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6 in Military Police Charged With Abuse

U.S. officers, suspended earlier, are accused of mistreating Iraqi detainees at a prison.

March 21, 2004|Alissa J. Rubin | Times Staff Writer

BAGHDAD — The U.S. military announced Saturday that it had charged six of its military police officers with abusing Iraqi detainees held in Abu Ghraib prison west of Baghdad, an institution notorious for its brutal treatment of prisoners during former Iraqi President Saddam Hussein's rule.

U.S. military spokesman Brig. Gen. Mark Kimmitt said the 800th Military Police Brigade officers were charged with six crimes, including cruelty and maltreatment of prisoners, assault, and indecent acts with another, as well as conspiracy and dereliction of duty.

"That's the kind of cancer that you have to cut out quickly. You've got to address it very, very quickly," Kimmitt said.

The six charged were among 17 U.S. troops -- including a battalion commander and a company commander -- who had been suspended from duty after abuse allegations surfaced.

All 17 remain suspended pending the outcome of an inquiry by the Army's Criminal Investigation Division Command.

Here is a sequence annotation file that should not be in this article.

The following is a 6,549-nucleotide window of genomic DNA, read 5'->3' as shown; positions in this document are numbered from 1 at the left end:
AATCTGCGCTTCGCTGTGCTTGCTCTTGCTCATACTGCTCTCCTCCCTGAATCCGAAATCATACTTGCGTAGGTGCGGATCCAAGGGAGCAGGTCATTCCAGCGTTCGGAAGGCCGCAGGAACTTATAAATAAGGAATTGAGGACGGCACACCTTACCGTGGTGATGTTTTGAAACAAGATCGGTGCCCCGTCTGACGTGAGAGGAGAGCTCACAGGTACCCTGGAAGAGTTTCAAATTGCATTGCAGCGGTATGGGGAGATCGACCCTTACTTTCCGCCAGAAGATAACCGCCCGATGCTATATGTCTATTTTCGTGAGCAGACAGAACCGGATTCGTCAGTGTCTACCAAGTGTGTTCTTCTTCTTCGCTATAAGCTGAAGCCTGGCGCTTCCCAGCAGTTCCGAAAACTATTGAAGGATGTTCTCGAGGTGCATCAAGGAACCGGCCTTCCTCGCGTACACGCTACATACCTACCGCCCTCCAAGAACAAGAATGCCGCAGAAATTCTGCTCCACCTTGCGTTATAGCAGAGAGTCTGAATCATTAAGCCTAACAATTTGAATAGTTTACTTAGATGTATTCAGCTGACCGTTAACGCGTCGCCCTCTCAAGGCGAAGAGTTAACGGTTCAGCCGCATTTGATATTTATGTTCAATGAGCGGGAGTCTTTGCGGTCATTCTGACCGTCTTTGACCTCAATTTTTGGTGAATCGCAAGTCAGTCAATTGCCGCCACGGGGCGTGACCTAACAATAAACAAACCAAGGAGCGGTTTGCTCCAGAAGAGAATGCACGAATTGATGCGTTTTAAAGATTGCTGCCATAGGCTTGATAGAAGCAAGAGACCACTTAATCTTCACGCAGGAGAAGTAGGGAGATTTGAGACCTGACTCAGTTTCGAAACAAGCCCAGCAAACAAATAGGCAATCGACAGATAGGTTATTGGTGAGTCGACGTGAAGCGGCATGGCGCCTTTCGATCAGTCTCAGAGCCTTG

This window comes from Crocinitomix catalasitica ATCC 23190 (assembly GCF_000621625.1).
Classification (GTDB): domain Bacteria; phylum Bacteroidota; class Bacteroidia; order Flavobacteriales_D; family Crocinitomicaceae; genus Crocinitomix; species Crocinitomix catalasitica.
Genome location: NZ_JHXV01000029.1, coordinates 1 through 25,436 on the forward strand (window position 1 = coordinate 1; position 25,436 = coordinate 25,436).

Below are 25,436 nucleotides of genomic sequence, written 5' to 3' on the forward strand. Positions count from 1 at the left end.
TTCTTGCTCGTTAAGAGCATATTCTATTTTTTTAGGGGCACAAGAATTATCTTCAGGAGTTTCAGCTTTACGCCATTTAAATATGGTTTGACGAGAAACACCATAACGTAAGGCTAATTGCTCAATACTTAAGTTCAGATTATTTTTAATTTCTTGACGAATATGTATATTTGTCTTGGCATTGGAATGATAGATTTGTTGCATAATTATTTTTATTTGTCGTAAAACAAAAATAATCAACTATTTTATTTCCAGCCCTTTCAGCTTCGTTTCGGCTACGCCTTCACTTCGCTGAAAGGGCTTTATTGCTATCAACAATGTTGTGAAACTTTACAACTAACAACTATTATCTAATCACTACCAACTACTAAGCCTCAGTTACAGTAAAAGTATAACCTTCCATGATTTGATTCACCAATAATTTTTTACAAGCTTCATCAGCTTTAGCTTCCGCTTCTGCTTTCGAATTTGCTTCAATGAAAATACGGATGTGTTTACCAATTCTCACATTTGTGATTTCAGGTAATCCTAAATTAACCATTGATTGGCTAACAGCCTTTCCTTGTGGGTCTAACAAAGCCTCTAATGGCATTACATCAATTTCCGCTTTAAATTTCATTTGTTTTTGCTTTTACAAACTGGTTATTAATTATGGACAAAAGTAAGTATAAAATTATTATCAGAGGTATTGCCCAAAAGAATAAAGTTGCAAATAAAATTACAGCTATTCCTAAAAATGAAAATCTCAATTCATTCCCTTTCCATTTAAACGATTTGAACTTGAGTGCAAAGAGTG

The 17 soldiers are still in Iraq, said Kimmitt, who declined to identify them. If they are court-martialed, a trial would be held in Iraq or elsewhere at the discretion of the top U.S. military commander in Iraq, Lt. Gen. Ricardo Sanchez.

It was not clear what punishment the troops would face if convicted. Last year, a lieutenant colonel in the Tikrit region, charged with firing his gun near a detainee to intimidate him into a confession and punching the man, was allowed to pay a fine and retire from the military.

In the case of the military police officers, two investigations were initiated: an administrative inquiry examining possible failures in the chain of command that could have allowed such crimes to occur and a criminal investigation into the acts.

Saturday's announcement marks the referral of the criminal investigation to the military equivalent of a grand jury.

The human rights organization Amnesty International says it has recorded allegations of maltreatment and says it has documented several cases of abuse. In only a handful of cases have U.S. troops been charged with the abuse of Iraqi detainees since the start of major combat.

In January, the Army announced that it had discharged three soldiers for mistreating detainees at a facility called Camp Bucca in southern Iraq. The action stemmed from an incident May 12 in which investigators found that at least one detainee was held down while soldiers beat and kicked him at the urging of their superior, Master Sgt. Lisa Girman.

In October, eight U.S. Marine reservists, including two officers, were charged with mistreating Iraqi prisoners of war at a detention facility called Camp Whitehorse. Military prosecutors allege that an Iraqi man died there in June after being dragged from a cell by a U.S. guard.

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Said Rifai of The Times' Baghdad Bureau contributed to this report.

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